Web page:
One of the most readily recognised cars of the 1960s, thanks in part to countless appearances in films and on television, Jaguar's seminal Mark 2 saloon set the standard for the class throughout its entire production life and today remains highly prized by enthusiasts. Its immediate predecessor - retrospectively the 'Mark 1' - had been introduced in 1956 and is of historic significance, being the Coventry firm's first unitary construction saloon car. It was replaced in October 1959 by the closely related, albeit extensively revised, Mark 2. The latter offered better all-round visibility courtesy of larger windows, while the Mark 1's rear wheel spats disappeared and the rear track was widened, which improved both roll-resistance and stability. The dashboard was redesigned with the speedometer and rev counter relocated in front of the driver, the six toggle switches and four minor gauges being set across the centre. Independent front suspension was by wishbone and coil springs, with a leaf-sprung live axle at the rear. This, combined with superior Dunlop disc brakes all round and a choice of 2.4, 3.4 and 3.8-litre XK engines, provided the discerning, string-back-gloved, enthusiast driver with one of the finest sports saloons available in the 1960s. In its ultimate, 3.8-litre, overdrive-equipped form, the Mark 2 could reach 125mph with 60mph coming up in 8.5 seconds, impressive figures for a saloon of its size even by today's standards. Although there was a slight performance penalty with the optional Borg-Warner automatic transmission installed, the '3.8' in this form was an increasingly popular choice, particularly in the North American market.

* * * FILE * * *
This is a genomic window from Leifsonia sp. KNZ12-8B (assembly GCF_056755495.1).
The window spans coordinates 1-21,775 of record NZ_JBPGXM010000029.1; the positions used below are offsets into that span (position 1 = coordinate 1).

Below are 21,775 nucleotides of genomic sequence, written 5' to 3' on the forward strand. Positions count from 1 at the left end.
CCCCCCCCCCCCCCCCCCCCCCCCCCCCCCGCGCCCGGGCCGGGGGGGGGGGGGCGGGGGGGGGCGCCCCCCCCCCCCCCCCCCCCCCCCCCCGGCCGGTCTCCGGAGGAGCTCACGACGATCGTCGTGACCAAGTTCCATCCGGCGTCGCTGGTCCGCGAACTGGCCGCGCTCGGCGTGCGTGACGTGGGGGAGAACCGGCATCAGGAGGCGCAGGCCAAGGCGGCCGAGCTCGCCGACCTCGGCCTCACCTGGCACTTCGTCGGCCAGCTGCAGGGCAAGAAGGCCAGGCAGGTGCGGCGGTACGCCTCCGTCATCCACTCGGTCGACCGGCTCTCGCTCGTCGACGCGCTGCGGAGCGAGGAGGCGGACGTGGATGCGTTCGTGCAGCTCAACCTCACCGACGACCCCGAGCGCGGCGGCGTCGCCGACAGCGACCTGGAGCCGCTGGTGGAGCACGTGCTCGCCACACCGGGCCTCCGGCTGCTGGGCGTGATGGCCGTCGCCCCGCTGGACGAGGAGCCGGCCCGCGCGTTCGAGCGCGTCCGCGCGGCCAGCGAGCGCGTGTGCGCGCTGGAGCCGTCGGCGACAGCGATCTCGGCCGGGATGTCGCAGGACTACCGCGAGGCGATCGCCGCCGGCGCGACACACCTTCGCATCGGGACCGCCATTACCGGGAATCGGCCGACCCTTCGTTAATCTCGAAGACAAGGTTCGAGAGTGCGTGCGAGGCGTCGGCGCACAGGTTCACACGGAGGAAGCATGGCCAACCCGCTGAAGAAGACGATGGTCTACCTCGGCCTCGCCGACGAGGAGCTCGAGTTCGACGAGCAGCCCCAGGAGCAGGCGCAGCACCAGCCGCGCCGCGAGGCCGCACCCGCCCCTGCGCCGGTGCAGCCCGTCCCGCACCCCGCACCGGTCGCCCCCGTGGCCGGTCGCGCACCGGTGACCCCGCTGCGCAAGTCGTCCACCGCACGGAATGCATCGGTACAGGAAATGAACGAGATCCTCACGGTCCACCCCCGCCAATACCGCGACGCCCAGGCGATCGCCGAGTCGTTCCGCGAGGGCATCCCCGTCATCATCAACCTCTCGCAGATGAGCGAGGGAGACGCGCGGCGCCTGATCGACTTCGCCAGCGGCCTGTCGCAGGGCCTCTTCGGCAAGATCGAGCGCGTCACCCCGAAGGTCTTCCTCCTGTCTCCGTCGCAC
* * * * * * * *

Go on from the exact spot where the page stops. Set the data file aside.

This Mark 2 was restored over a ten-year period by two owners and has just been assembled and commissioned to a high standard by Revival Motorsport. All service parts have been renewed or replaced. Refinished in British Racing Green with full cream leather interior, the car features XJ40 electric seats, a modern radio/CD player, new chromed wire wheels and fresh tyres. Adjustable shock absorbers are fitted, as is a Moss four-speed manual gearbox of the correct type, the original automatic transmission having been removed. We are advised that everything is working, except the clock, and that the car drives extremely well. Accompanying documentation consist of sundry restoration bills, MoT to October 2016 and a V5 registration document.